The Bridge Builder
By Will Allen Dromgoole 1860–1934
An old man going a lone highway,
Came, at the evening cold and gray,
To a chasm vast and deep and wide.
Through which was flowing a sullen tide
The old man crossed in the twilight dim,
The sullen stream had no fear for him;
But he turned when safe on the other side
And built a bridge to span the tide.
“Old man,” said a fellow pilgrim near,
“You are wasting your strength with building here;
Your journey will end with the ending day,
You never again will pass this way;
You’ve crossed the chasm, deep and wide,
Why build this bridge at evening tide?”
The builder lifted his old gray head;
“Good friend, in the path I have come,” he said,
“There followed after me today
A youth whose feet must pass this way.
This chasm that has been as naught to me
To that fair-haired youth may a pitfall be;
He, too, must cross in the twilight dim;
Good friend, I am building this bridge for him!”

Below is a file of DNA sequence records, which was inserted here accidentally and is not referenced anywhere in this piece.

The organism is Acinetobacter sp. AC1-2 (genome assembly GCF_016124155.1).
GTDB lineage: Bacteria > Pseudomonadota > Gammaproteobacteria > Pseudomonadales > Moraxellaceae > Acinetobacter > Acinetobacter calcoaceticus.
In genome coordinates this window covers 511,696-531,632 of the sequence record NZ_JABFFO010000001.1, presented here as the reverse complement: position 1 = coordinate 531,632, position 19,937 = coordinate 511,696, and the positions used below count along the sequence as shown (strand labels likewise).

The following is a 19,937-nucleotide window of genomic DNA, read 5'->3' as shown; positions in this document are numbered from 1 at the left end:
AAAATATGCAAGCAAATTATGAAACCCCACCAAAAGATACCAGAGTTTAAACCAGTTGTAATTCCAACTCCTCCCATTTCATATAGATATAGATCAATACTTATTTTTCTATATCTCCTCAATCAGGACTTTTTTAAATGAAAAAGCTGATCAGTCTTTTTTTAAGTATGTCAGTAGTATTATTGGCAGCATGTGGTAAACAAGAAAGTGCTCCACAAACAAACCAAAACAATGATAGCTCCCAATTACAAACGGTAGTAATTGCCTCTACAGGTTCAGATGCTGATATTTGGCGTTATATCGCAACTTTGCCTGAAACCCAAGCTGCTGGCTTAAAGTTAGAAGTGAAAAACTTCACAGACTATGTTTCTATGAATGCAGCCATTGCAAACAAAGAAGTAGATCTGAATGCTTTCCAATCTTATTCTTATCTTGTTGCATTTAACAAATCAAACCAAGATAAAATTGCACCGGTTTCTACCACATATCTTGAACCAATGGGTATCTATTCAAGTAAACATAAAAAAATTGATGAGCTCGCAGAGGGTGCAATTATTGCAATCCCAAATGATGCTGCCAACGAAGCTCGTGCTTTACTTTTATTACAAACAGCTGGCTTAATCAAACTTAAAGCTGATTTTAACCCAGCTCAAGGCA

Will Allen Dromgoole was born in Murfreesboro, Tennessee. A prolific author who wrote novels, plays, and more than 8,000 poems, she was the author of the best-selling novel The Island of the Beautiful (1911). For almost 30 years she wrote a column for the Nashville Banner called “Song and Story,” which recounted the life and times of Tennessee locals.
Dromgoole was educated at the New England School of Expression in Boston, Massachusetts. She studied law with her father and was elected clerk of the state Senate in 1885 and 1887. In 1894 she traveled to Texas and founded the Waco Women’s Press Club. Dromgoole started writing for the Nashville Banner in the early 1900s. A few of her unflattering articles on the Melungeons— a mixed-race population in eastern Tennessee—created controversy and brought her disfavor with some readers.
During World War I, Dromgoole was stationed in Norfolk, Virginia, while she served in the U.S. Naval Reserve, one of the first women to do so. Her duties included library work and lecturing to sailors on patriotic themes. Dromgoole was appointed poet laureate of the Poetry Society of the South in 1930.